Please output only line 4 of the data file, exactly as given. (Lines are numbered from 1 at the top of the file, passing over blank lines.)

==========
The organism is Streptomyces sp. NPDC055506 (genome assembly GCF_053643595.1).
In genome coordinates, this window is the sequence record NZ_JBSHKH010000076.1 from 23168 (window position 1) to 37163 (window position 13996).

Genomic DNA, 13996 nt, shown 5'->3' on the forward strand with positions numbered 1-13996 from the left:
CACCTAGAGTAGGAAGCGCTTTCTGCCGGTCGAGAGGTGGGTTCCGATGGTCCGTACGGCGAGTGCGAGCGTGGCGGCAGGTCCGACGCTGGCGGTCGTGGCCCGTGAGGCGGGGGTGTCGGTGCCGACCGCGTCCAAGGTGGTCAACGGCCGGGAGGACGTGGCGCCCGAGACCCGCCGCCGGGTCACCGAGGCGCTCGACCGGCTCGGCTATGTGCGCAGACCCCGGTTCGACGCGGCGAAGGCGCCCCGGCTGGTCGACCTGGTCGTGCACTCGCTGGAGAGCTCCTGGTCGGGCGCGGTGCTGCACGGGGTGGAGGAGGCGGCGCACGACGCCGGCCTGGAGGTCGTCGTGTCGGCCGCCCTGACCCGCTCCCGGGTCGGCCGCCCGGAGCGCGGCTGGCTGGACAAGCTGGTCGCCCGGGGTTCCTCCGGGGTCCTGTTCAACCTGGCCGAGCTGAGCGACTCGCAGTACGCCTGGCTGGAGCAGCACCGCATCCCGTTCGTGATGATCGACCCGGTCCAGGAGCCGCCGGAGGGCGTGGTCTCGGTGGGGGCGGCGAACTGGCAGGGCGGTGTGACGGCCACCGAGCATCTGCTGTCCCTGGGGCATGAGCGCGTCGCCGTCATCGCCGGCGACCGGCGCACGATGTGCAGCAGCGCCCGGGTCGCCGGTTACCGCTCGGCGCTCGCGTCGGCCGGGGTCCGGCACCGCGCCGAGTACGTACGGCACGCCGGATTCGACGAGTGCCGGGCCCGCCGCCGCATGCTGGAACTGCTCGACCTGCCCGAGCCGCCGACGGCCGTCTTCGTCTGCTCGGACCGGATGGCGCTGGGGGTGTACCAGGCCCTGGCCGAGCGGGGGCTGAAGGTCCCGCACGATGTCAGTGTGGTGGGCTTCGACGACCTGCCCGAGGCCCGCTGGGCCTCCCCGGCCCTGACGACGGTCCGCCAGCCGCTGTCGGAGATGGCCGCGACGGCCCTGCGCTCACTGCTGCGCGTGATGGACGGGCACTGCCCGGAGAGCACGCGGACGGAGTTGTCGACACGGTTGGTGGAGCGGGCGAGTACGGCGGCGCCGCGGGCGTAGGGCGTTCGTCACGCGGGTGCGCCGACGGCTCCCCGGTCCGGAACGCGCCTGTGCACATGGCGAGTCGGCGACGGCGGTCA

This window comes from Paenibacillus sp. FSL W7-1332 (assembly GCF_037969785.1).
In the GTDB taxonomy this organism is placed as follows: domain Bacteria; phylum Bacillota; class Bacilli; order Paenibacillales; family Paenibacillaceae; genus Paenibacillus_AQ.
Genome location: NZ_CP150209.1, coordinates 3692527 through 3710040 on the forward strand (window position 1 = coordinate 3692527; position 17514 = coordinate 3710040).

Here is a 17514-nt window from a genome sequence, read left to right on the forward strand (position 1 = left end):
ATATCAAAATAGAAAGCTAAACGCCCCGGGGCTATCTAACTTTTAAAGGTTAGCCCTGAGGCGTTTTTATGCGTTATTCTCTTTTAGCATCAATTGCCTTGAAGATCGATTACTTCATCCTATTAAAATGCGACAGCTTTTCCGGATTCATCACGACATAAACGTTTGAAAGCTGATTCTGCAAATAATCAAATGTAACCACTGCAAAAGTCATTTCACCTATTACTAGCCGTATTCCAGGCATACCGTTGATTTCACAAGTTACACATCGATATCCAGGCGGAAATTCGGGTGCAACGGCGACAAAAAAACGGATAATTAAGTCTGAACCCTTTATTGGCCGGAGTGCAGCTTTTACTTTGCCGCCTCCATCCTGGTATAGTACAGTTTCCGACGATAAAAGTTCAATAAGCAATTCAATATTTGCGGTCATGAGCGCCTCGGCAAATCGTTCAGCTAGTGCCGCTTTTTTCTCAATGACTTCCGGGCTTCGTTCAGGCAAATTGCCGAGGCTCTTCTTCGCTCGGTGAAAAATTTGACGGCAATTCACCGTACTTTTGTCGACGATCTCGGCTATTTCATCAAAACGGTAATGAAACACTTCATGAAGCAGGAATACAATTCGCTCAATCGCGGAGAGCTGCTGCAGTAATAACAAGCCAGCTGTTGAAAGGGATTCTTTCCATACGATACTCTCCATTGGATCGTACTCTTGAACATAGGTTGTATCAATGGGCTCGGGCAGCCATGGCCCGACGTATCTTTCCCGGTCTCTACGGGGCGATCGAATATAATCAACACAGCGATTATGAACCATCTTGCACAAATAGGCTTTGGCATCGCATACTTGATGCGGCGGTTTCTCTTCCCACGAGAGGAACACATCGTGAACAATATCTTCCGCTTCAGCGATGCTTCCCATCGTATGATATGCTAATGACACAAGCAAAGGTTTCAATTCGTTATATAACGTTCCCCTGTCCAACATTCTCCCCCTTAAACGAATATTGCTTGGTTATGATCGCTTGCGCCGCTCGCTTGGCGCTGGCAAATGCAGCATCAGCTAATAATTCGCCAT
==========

CACCTAGAGTAGGAAGCGCTTTCTGCCGGTCGAGAGGTGGGTTCCGATGGTCCGTACGGCGAGTGCGAGCGTGGCGGCAGGTCCGACGCTGGCGGTCGTGGCCCGTGAGGCGGGGGTGTCGGTGCCGACCGCGTCCAAGGTGGTCAACGGCCGGGAGGACGTGGCGCCCGAGACCCGCCGCCGGGTCACCGAGGCGCTCGACCGGCTCGGCTATGTGCGCAGACCCCGGTTCGACGCGGCGAAGGCGCCCCGGCTGGTCGACCTGGTCGTGCACTCGCTGGAGAGCTCCTGGTCGGGCGCGGTGCTGCACGGGGTGGAGGAGGCGGCGCACGACGCCGGCCTGGAGGTCGTCGTGTCGGCCGCCCTGACCCGCTCCCGGGTCGGCCGCCCGGAGCGCGGCTGGCTGGACAAGCTGGTCGCCCGGGGTTCCTCCGGGGTCCTGTTCAACCTGGCCGAGCTGAGCGACTCGCAGTACGCCTGGCTGGAGCAGCACCGCATCCCGTTCGTGATGATCGACCCGGTCCAGGAGCCGCCGGAGGGCGTGGTCTCGGTGGGGGCGGCGAACTGGCAGGGCGGTGTGACGGCCACCGAGCATCTGCTGTCCCTGGGGCATGAGCGCGTCGCCGTCATCGCCGGCGACCGGCGCACGATGTGCAGCAGCGCCCGGGTCGCCGGTTACCGCTCGGCGCTCGCGTCGGCCGGGGTCCGGCACCGCGCCGAGTACGTACGGCACGCCGGATTCGACGAGTGCCGGGCCCGCCGCCGCATGCTGGAACTGCTCGACCTGCCCGAGCCGCCGACGGCCGTCTTCGTCTGCTCGGACCGGATGGCGCTGGGGGTGTACCAGGCCCTGGCCGAGCGGGGGCTGAAGGTCCCGCACGATGTCAGTGTGGTGGGCTTCGACGACCTGCCCGAGGCCCGCTGGGCCTCCCCGGCCCTGACGACGGTCCGCCAGCCGCTGTCGGAGATGGCCGCGACGGCCCTGCGCTCACTGCTGCGCGTGATGGACGGGCACTGCCCGGAGAGCACGCGGACGGAGTTGTCGACACGGTTGGTGGAGCGGGCGAGTACGGCGGCGCCGCGGGCGTAGGGCGTTCGTCACGCGGGTGCGCCGACGGCTCCCCGGTCCGGAACGCGCCTGTGCACATGGCGAGTCGGCGACGGCGGTCA